• Good macronutrient breakdown. We also carefully considered the actual macronutrient content of each pet food. To do this, we figured the “dry-matter” content of each meal. This is the macronutrient content of the food minus all the water and moisture that is included. This is the only way you can compare foods accurate. Otherwise, the amount of water in the diet would gravely throw off the macronutrient calculation. We aimed for foods with fewer than 30% carbohydrates and at least 30% protein. Of course, this was not possible in all cases. Sometimes, food was extremely quality in every other aspect, but the macronutrient count.
  • Free of dangerous ingredients. Dog foods preferably shouldn’t contain any hazardous or potentially hazardous ingredients. With that said, nearly every dog food on the market today includes peas, potatoes, or something of that sort. Because of this, we aim to choose foods that have these ingredients as far down in the ingredient list as possible.
  • Minimal fillers. Fillers are cheap and do not have any nutritional value. They should be avoided as much as possible. They’re basically “empty calories.” Plus, no one wants to pay for a filler that provides nothing for their dog.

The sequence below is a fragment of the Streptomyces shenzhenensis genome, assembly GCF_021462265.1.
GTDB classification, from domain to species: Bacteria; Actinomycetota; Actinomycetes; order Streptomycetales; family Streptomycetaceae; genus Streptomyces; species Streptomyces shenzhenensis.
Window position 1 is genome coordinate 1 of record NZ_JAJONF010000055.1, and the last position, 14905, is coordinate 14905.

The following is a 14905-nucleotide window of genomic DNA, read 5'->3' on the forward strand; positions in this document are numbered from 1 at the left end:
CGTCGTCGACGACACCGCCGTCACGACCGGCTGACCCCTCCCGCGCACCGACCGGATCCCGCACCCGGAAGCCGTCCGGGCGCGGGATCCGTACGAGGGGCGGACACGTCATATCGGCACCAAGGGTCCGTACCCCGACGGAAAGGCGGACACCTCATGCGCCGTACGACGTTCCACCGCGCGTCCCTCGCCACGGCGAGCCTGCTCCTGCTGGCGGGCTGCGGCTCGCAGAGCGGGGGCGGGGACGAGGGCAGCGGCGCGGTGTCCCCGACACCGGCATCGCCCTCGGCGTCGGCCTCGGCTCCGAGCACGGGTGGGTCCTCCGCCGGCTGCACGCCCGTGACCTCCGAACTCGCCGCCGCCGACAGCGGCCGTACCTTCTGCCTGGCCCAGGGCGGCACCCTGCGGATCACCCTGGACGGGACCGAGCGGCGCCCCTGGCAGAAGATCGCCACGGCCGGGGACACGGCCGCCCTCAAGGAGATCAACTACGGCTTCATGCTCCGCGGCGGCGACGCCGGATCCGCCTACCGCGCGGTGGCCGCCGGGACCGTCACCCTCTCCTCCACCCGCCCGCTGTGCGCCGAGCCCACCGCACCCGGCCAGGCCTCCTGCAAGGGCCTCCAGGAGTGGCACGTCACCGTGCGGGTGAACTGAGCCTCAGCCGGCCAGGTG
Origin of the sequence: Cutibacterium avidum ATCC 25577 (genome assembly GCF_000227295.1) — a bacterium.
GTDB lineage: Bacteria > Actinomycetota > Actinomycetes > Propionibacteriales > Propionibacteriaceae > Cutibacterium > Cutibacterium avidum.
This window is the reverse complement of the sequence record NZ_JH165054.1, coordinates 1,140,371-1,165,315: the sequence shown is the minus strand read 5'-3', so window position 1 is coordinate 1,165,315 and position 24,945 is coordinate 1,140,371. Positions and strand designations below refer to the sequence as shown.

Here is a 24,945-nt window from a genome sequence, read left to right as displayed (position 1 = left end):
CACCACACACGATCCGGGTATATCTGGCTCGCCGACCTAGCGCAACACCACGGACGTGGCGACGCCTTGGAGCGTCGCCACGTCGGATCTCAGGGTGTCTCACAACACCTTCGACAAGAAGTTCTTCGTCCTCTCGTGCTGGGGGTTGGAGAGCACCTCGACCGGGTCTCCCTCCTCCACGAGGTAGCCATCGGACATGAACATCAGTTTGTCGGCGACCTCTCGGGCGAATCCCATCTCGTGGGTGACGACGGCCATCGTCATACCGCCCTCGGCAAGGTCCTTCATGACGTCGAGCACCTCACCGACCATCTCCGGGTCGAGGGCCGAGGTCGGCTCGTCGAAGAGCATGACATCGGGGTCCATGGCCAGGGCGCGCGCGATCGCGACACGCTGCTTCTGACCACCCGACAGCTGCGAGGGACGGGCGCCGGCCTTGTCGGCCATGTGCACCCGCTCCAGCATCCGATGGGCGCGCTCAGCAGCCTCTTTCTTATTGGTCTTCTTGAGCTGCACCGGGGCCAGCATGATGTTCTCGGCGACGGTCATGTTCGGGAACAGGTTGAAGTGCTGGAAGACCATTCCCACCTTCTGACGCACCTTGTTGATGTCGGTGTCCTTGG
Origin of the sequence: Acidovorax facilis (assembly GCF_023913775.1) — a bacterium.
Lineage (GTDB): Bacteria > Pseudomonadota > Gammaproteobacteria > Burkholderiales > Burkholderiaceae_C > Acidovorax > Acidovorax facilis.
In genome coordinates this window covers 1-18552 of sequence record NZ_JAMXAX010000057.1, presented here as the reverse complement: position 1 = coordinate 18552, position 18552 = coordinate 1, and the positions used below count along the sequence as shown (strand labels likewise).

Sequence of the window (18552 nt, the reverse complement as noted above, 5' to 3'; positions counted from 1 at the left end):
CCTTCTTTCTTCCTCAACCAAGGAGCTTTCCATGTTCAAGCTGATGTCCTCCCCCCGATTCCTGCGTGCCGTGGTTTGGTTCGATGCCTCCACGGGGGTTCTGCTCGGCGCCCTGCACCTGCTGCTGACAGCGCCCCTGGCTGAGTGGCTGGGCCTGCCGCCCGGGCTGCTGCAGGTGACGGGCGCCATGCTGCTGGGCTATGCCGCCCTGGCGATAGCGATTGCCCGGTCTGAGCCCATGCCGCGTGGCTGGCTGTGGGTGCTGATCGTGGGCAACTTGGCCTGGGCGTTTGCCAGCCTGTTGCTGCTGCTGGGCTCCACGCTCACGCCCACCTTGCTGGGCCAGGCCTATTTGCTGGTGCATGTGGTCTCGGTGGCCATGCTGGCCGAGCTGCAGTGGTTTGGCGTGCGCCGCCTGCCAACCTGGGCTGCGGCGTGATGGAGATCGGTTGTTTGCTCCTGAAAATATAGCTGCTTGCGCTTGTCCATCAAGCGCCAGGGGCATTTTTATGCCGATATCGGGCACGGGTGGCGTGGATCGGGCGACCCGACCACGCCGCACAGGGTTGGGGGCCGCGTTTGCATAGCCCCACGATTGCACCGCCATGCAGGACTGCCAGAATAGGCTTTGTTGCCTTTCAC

• Contains quality ingredients. We opted for whole meat instead of by-product where ever possible, selected whole grains instead of refined, and choose foods with quality veggies instead of starchy fillers. The protein sources in the diet should also be high-quality and be a “proven” protein, like chicken, beef, or pork. Boutique proteins like buffalo and kangaroo have not been thoroughly tested on dogs.
  • Brand. The brand of dog food is essential. Some are connected to regular recalls, while others like Taste of the Wild have been linked to specific disease outbreaks. Instead, we want to choose brands like Merrick that do not have many recalls or connections to disorders. The company making the food does matter.

Read More Dog Food Reviews: Best Large Breed Dog Food or Best Dachshund Dog Food